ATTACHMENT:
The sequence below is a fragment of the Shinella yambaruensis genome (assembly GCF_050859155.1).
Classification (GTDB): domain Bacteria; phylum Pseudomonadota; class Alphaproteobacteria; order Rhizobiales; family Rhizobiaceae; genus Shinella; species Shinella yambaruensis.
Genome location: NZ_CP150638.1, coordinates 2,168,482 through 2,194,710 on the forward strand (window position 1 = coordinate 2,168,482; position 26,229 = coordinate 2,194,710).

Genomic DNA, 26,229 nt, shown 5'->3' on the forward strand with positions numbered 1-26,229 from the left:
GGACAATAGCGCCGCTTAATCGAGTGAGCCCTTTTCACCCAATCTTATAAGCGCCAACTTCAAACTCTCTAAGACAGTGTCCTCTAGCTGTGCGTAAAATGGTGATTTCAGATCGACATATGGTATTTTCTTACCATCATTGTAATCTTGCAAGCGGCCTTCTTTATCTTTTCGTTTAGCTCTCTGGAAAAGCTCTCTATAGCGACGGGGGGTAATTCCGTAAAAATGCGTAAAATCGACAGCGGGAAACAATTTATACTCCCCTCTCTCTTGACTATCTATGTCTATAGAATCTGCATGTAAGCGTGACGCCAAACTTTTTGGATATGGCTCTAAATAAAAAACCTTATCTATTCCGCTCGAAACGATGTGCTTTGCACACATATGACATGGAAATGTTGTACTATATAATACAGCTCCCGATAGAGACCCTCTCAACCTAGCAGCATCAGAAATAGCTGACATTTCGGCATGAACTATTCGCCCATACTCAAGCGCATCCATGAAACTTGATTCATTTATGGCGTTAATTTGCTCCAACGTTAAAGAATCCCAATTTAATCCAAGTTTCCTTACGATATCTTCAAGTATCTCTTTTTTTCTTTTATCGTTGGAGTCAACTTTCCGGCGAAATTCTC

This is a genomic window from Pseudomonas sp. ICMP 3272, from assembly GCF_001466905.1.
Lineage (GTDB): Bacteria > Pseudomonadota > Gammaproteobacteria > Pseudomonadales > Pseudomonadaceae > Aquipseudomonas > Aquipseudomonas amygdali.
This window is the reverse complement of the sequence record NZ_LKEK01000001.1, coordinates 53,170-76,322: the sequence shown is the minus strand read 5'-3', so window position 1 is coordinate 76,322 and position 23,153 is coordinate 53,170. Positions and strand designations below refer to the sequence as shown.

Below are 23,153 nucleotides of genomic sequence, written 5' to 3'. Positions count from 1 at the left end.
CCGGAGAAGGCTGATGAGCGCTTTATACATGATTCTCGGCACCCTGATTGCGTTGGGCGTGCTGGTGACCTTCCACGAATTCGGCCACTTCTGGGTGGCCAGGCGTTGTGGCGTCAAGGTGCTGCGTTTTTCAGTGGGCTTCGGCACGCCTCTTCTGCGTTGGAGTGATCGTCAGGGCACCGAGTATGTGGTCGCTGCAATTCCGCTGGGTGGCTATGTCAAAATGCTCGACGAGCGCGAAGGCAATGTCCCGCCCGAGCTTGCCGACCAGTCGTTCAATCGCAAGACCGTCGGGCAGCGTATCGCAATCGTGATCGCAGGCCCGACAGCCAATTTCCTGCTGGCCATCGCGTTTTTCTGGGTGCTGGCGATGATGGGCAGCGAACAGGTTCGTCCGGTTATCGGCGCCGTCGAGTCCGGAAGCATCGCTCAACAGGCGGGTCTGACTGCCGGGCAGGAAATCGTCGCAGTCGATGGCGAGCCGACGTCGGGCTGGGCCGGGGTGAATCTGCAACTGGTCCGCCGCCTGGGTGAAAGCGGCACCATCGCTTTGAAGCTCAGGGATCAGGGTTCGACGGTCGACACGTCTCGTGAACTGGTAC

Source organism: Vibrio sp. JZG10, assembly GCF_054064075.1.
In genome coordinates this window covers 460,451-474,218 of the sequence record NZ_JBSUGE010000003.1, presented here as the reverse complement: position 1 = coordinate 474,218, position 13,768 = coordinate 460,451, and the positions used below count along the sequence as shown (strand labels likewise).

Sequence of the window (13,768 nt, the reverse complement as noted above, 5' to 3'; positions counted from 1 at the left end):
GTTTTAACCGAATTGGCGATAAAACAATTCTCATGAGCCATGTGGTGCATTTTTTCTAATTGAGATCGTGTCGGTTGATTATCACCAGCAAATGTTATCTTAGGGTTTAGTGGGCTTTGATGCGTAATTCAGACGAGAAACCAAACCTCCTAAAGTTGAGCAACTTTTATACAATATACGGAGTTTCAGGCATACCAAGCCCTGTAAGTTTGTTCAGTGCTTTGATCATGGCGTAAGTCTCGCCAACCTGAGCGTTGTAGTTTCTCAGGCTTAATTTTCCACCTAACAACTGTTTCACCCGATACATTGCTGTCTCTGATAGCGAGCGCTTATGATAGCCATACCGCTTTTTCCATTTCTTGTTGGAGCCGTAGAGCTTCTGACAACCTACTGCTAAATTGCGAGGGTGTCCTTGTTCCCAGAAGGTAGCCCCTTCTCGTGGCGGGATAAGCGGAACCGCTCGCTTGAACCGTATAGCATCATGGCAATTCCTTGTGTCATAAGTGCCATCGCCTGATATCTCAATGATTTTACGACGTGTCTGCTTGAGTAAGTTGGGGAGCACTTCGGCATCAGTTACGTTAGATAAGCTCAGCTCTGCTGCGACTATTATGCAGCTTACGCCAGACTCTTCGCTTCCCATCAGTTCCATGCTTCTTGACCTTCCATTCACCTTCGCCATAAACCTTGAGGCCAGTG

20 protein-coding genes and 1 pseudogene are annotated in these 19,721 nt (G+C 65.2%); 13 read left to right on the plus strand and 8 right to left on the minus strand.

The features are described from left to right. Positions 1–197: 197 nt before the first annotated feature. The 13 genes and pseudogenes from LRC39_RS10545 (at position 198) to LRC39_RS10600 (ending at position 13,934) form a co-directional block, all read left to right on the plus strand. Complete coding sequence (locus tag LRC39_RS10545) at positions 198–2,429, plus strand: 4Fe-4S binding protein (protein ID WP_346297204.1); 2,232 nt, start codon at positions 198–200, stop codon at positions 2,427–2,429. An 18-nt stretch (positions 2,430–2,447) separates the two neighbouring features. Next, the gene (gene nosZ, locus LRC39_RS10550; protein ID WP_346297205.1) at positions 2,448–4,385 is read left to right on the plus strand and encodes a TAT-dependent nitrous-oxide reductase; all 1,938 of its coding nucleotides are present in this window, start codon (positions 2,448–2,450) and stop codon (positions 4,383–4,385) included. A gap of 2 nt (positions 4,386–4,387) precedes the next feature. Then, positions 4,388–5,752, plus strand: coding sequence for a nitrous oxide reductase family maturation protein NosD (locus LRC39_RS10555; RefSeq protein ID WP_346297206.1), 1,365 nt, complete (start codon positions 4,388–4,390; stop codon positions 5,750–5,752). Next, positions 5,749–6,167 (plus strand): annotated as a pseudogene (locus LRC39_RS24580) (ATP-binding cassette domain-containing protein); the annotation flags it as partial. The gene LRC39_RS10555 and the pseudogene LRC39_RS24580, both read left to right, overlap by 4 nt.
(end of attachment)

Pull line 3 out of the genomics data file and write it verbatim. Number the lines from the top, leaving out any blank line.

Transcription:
Genome location: NZ_CP150638.1, coordinates 2,168,482 through 2,194,710 on the forward strand (window position 1 = coordinate 2,168,482; position 26,229 = coordinate 2,194,710).